The word inside has been bouncing about in the English language since the 14th century, first as a noun, then picking up additional work in subsequent centuries as an adjective, adverb, and preposition. In the past hundred or so years it has formed the beginning of a large number of compounds, often with the meaning of "power, trust, familiarity" or "confidential information."
Inside baseball sounds like it might be a recent coinage, perhaps a phrase that originated in the 1980s, along with sabermetrics. However, this word has been in use for quite some while, with evidence dating back to the 1890s. The original meaning appears to have referred to a particular style of play which relied on bunts, stealing bases, and minor hits, rather than on flashier tactics, such as home runs.
There was no time for “inside” baseball; the Boston team were on to every move of Hanlon’s men.
—Detroit Free Press, 25 September 1897
Hanlon, Tebeau, and “inside” baseball, with the big combination already formed, will get a poor run for their money.
—Chicago Daily Tribune, 17 November 1899
Although Hanlon was president of the club, and was first responsible for the billingsgate inside baseball methods used by the Orioles, he was closely followed by the Cleveland crowd under the leadership of Tebeau.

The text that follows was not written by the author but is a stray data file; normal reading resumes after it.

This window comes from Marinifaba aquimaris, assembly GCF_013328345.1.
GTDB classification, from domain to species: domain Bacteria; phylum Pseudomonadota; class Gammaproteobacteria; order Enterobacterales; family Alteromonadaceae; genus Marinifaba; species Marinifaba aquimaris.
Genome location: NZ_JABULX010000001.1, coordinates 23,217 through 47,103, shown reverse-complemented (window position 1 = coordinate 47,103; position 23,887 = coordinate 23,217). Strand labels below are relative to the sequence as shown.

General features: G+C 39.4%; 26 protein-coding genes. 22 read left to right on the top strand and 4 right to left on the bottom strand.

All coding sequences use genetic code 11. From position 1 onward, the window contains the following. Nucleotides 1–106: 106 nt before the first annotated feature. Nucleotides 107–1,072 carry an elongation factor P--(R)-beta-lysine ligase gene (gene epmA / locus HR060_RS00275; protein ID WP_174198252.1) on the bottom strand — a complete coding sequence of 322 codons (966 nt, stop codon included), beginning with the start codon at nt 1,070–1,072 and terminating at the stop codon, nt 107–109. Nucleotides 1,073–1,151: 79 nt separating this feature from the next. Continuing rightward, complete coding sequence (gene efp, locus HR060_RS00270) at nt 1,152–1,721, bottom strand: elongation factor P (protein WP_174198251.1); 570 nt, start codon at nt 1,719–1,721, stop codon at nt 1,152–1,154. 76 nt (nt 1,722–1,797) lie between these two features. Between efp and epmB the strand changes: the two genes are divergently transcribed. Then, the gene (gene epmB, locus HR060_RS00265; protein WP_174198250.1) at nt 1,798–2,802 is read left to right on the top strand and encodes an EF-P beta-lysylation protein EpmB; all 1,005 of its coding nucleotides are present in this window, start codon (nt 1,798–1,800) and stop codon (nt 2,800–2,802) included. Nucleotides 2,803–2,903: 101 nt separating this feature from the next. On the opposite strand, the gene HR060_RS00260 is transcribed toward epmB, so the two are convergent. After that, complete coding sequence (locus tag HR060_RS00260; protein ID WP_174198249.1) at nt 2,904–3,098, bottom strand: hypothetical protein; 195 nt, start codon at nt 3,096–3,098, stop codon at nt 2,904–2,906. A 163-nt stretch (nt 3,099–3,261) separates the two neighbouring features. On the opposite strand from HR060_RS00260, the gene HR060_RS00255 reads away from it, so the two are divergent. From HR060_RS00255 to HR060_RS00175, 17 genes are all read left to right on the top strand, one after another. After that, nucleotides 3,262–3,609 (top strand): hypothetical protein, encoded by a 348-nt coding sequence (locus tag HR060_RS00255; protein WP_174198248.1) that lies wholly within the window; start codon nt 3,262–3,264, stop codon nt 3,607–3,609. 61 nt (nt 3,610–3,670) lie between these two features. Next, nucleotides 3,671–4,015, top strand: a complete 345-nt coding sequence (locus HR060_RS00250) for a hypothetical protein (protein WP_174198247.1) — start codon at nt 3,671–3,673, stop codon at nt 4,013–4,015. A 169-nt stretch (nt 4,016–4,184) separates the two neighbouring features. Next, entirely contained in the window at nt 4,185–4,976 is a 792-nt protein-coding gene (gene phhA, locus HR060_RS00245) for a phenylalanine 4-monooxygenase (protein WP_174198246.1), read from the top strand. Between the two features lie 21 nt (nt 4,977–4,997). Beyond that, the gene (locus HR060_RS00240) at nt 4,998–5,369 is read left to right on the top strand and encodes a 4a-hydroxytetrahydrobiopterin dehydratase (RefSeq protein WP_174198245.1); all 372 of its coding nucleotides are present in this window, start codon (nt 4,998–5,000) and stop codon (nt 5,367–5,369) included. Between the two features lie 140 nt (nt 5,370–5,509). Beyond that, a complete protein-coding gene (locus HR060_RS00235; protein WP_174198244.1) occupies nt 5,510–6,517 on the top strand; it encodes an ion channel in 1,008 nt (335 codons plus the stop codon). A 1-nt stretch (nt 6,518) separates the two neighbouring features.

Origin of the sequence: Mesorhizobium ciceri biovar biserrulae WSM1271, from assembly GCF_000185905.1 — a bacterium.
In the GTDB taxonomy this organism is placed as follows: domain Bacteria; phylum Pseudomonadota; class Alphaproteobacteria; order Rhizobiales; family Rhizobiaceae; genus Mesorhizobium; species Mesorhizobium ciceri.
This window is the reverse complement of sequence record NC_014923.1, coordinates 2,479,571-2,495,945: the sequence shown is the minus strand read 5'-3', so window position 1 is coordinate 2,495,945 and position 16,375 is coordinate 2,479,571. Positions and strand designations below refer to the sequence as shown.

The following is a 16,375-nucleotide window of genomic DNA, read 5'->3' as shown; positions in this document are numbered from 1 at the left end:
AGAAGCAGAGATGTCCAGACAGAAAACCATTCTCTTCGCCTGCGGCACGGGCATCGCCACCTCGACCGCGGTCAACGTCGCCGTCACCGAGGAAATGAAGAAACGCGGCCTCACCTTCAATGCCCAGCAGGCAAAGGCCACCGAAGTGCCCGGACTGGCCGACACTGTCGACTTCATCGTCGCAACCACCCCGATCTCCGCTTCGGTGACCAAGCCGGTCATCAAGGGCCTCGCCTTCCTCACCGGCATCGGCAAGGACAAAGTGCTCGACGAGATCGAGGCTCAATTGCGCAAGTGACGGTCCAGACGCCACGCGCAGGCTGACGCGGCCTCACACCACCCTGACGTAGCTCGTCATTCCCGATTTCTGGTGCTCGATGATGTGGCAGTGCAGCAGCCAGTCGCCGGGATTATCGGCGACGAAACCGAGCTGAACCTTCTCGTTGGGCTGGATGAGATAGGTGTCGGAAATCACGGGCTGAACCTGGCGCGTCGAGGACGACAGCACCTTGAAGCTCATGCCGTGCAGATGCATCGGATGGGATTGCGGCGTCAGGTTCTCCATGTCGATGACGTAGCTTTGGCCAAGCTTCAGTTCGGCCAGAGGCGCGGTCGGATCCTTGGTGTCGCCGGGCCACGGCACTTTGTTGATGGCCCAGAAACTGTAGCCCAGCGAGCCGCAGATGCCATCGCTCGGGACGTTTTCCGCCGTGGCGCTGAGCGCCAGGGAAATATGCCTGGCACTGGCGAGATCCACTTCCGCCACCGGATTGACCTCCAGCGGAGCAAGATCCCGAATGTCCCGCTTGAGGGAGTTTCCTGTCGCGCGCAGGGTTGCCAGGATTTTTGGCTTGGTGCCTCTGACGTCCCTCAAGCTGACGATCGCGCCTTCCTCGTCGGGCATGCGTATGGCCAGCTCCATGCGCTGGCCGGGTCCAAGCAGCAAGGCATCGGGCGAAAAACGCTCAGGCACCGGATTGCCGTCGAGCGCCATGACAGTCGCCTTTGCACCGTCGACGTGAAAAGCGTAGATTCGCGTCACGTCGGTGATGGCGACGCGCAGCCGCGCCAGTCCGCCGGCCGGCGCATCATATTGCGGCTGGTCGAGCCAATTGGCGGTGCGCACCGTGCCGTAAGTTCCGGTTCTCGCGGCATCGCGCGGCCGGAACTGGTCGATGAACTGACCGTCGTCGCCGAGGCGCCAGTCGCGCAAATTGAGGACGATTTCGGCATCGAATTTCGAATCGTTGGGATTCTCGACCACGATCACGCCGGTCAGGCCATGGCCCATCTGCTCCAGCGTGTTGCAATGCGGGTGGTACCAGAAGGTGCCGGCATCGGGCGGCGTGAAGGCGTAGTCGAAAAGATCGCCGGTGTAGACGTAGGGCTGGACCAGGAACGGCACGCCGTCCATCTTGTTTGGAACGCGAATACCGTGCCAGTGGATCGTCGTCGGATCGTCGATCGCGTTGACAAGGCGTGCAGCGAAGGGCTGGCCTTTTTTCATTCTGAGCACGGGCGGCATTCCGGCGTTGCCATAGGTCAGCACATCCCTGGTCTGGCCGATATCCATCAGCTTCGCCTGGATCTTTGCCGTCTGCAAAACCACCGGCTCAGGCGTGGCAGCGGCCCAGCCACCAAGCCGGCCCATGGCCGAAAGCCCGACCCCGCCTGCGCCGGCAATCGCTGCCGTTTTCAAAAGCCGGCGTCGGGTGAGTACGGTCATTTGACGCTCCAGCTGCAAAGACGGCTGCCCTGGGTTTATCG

—Cleveland Plain Dealer,20 November 1899
Within a decade or so the term came to be used to refer to a specialized knowledge about the sport of baseball, rather than simply describing a style of play. By 1952 inside baseball had begun to be applied to politics, in a figurative sense, as seen in an article from Boston Traveler from December 4th of that year: “The evidence indicates the Eisenhower staff is going to have to learn their ‘inside baseball’ the hard way.” Today, inside baseball is used more often to describe non-sporting matters, and typically denotes minutiae or things about which only a few insiders care.
The inside joke ("a joke that is understood only by people with special knowledge about something") likewise originated in the 19th century, although evidence suggests that it appeared before inside baseball:
By the way, speaking of “Nick” reminds me of an “inside joke” about him, which I will take the liberty of crowding in.
—Spirit of the Times, 10 March 1849
The order of the “Sons of Malta,” with all its inside jokes, is again reviving in the East.
—Detroit Free Press, 25 October 1870
In addition to these we have numerous other instances of inside words, most of which also involve specialized knowledge of one kind or another. One can get on the inside track or pull an inside job. One can try for an inside straight in a card game ("four cards of a poker hand [as 9,8,6,5] that will make a straight if a card of one particular rank is added") or get the inside scoop ("information to which only a few are privy") on something.
One might make the case that knowing the history of when inside baseball began to be used in English, and the changes in meaning it underwent over the years, is itself a sterling example of the most recent sense of inside baseball. However, given that you are reading an article on our site, there is more than an outside chance that you are the sort of person who might find this information of interest.